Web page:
NEW YORK (CNNMoney) -- U.S. stocks fell sharply on Friday, with the Dow and S&P falling for the fifth-straight week, as investors digested a disappointing May jobs report.
The Dow Jones industrial average () lost 97 points, or 0.8%, to end the week at 12,151. The Dow is on its longest weekly losing streak since July 2004.
The S&P 500 () lost 13 points, or 1%, to 1,300; and the Nasdaq Composite ( ) shed 41 points, or 1.5%, to 2,733.
Friday's selling was broad, with 28 out of 30 Dow components ending the session lower. Economy-sensitive companies such as General Electric (Fortune 500), Alcoa ( , Fortune 500) and DuPont ( , Fortune 500) were among the biggest drags on the blue chips.,
Technology shares sold off in late-afternoon trading, with Research in Motion (Fortune 500).) leading the declines on the Nasdaq along with by Nvidia ( ) and Amazon.com ( ,
Investors also flocked to the safety of U.S. Treasuries, sending the yield on the 10-year note back under 3% for the third day in a row.
"I'm not giving up hope, but clearly the strength of the economic recovery is in question," said Rob Lutts, chief investment officer with Cabot Money Management.
Over the past few months, investors have been faced with increasing signs that the economic recovery is stalling. Stocks had their worst monthly performance in May since August 2010.
The government's May jobs report out on Friday only added to those worries.
Employers added a mere 54,000 jobs last month, down from a downwardly revised 232,000 in the previous month. The unemployment rate nudged up to 9.1%.
While the jobs report figures were dismal, bullish traders said that the bad numbers were largely baked into the market already following Wednesday disappointing ADP private payrolls report.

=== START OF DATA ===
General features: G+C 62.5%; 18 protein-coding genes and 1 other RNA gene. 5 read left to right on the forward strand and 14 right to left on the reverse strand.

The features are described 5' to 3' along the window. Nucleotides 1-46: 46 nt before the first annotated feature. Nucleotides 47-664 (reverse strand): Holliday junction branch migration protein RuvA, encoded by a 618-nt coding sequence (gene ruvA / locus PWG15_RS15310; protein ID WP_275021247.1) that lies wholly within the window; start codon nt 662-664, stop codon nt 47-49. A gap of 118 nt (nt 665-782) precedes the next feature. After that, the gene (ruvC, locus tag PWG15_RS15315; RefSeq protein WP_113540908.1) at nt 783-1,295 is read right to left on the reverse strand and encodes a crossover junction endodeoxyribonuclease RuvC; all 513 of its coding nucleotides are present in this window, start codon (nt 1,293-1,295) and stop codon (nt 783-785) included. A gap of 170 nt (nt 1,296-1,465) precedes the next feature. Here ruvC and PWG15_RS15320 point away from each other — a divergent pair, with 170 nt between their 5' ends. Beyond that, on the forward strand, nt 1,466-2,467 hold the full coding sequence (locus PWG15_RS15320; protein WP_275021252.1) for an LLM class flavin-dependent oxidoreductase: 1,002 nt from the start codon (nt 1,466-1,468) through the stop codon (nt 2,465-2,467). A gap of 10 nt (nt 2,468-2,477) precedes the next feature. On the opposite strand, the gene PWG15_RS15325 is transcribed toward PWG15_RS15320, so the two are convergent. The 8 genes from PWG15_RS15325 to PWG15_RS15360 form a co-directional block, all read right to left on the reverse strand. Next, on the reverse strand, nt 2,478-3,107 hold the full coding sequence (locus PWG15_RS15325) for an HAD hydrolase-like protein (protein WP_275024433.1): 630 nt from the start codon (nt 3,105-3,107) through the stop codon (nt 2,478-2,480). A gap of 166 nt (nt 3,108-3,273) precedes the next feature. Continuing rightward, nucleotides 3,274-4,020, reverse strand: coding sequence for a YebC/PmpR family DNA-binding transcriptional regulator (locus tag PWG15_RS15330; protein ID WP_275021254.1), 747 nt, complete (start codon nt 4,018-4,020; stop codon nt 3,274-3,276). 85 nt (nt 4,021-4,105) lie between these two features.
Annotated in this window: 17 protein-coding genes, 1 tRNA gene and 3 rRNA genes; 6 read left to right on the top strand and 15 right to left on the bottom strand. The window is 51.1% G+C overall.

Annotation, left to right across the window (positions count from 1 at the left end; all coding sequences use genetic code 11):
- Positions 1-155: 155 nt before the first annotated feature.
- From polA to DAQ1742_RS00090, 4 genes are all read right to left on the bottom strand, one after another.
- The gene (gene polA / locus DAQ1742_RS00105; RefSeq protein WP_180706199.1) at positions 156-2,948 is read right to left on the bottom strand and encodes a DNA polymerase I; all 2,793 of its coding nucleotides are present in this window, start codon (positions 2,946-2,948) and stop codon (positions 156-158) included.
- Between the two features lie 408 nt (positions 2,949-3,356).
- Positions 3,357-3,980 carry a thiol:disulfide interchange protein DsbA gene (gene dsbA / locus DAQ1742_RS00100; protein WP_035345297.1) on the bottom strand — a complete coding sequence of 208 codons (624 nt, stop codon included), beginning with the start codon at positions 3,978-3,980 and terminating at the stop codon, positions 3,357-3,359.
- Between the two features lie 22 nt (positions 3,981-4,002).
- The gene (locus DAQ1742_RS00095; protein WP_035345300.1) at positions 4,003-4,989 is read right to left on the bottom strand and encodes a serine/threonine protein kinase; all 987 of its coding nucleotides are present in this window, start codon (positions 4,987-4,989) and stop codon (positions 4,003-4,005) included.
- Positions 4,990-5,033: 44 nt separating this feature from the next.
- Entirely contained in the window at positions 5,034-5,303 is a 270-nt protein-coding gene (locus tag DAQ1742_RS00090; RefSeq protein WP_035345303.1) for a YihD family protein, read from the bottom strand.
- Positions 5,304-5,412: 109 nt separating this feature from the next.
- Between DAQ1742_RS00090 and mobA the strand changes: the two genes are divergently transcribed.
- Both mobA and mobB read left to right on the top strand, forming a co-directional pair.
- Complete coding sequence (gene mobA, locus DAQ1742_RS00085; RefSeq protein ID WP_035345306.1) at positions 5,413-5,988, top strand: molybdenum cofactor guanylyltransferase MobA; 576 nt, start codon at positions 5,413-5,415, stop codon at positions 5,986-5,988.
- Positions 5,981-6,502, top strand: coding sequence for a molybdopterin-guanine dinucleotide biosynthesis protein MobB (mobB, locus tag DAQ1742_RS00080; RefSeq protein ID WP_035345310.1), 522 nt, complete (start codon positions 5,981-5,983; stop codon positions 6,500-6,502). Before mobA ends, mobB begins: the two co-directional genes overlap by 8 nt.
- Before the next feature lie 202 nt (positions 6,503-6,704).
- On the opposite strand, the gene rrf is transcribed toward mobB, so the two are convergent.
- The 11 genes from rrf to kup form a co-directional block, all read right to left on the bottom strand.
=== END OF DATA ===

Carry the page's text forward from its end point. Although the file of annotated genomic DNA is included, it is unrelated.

"This week's economic reports have not done anything to inspire confidence," said David Levy portfolio manager with Kenjol Capital Management.
U.S. stocks closed mostly lower Thursday, with the Dow and S&P falling for a second day in a row.
Economy: The Institute for Supply Management said its May services index rose to a reading of 54.6, beating the reading of 53.3 economists had forecasted. A reading of more than 50 signals an expansion in the sector.
Oil for July delivery dropped 18 cents to $100.22 a barrel.
Meanwhile, gas prices inched up for a second day, following a 20-day streak of declines.
Gold futures for July delivery rose $9.70 to $1,541.90 an ounce.
Shares of Newell Rubbermaid (Fortune 500) dropped 12% after the company cut its full-year 2011 earnings and sales guidance.,
The U.S. Treasury announced Friday it sold off its last remaining stake of Chrysler Group LLC to Italian automaker Fiat, which already holds a controlling share. The Treasury said Thursday that it will sell its 6% stake -- 98,461 shares -- to Fiat for $500 million.
Late Thursday, online coupon company Groupon filed for a $750 million initial public offering. Groupon plans to trade under the symbol "GRPN."
World markets: Moody's Investors Service said Friday it has downgraded the deposit and senior debt ratings of eight Greek banks.
The move comes two days after Moody's downgraded the Greek government's credit rating to "Caa1," its third-lowest rating, adding to worries that a second bailout may be needed to prevent the country from defaulting on its debt.
European stocks ignored the U.S. jobs report and the Moody's downgrade. Britain's FTSE 100 rose 0.1%, the DAX in Germany rose 0.5% and France's CAC 40 ended the day mostly unchanged.
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